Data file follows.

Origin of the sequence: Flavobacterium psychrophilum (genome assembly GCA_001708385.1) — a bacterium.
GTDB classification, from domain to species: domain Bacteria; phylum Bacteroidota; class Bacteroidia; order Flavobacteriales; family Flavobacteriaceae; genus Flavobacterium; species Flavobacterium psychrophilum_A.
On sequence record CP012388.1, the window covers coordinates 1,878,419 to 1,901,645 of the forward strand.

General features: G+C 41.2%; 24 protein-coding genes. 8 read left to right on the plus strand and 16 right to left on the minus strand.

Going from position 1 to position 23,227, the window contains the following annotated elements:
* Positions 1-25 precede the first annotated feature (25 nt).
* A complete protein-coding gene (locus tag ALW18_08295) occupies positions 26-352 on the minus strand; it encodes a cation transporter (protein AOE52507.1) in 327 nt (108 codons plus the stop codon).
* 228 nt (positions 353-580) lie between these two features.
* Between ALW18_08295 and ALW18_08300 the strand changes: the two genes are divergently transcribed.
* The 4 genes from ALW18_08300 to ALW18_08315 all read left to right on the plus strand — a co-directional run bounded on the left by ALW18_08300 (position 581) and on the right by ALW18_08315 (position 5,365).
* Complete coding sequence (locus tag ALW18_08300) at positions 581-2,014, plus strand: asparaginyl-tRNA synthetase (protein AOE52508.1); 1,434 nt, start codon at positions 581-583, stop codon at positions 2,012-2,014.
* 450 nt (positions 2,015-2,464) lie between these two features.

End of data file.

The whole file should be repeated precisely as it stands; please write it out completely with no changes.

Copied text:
Origin of the sequence: Flavobacterium psychrophilum (genome assembly GCA_001708385.1) — a bacterium.
GTDB classification, from domain to species: domain Bacteria; phylum Bacteroidota; class Bacteroidia; order Flavobacteriales; family Flavobacteriaceae; genus Flavobacterium; species Flavobacterium psychrophilum_A.
On sequence record CP012388.1, the window covers coordinates 1,878,419 to 1,901,645 of the forward strand.

General features: G+C 41.2%; 24 protein-coding genes. 8 read left to right on the plus strand and 16 right to left on the minus strand.

Going from position 1 to position 23,227, the window contains the following annotated elements:
* Positions 1-25 precede the first annotated feature (25 nt).
* A complete protein-coding gene (locus tag ALW18_08295) occupies positions 26-352 on the minus strand; it encodes a cation transporter (protein AOE52507.1) in 327 nt (108 codons plus the stop codon).
* 228 nt (positions 353-580) lie between these two features.
* Between ALW18_08295 and ALW18_08300 the strand changes: the two genes are divergently transcribed.
* The 4 genes from ALW18_08300 to ALW18_08315 all read left to right on the plus strand — a co-directional run bounded on the left by ALW18_08300 (position 581) and on the right by ALW18_08315 (position 5,365).
* Complete coding sequence (locus tag ALW18_08300) at positions 581-2,014, plus strand: asparaginyl-tRNA synthetase (protein AOE52508.1); 1,434 nt, start codon at positions 581-583, stop codon at positions 2,012-2,014.
* 450 nt (positions 2,015-2,464) lie between these two features.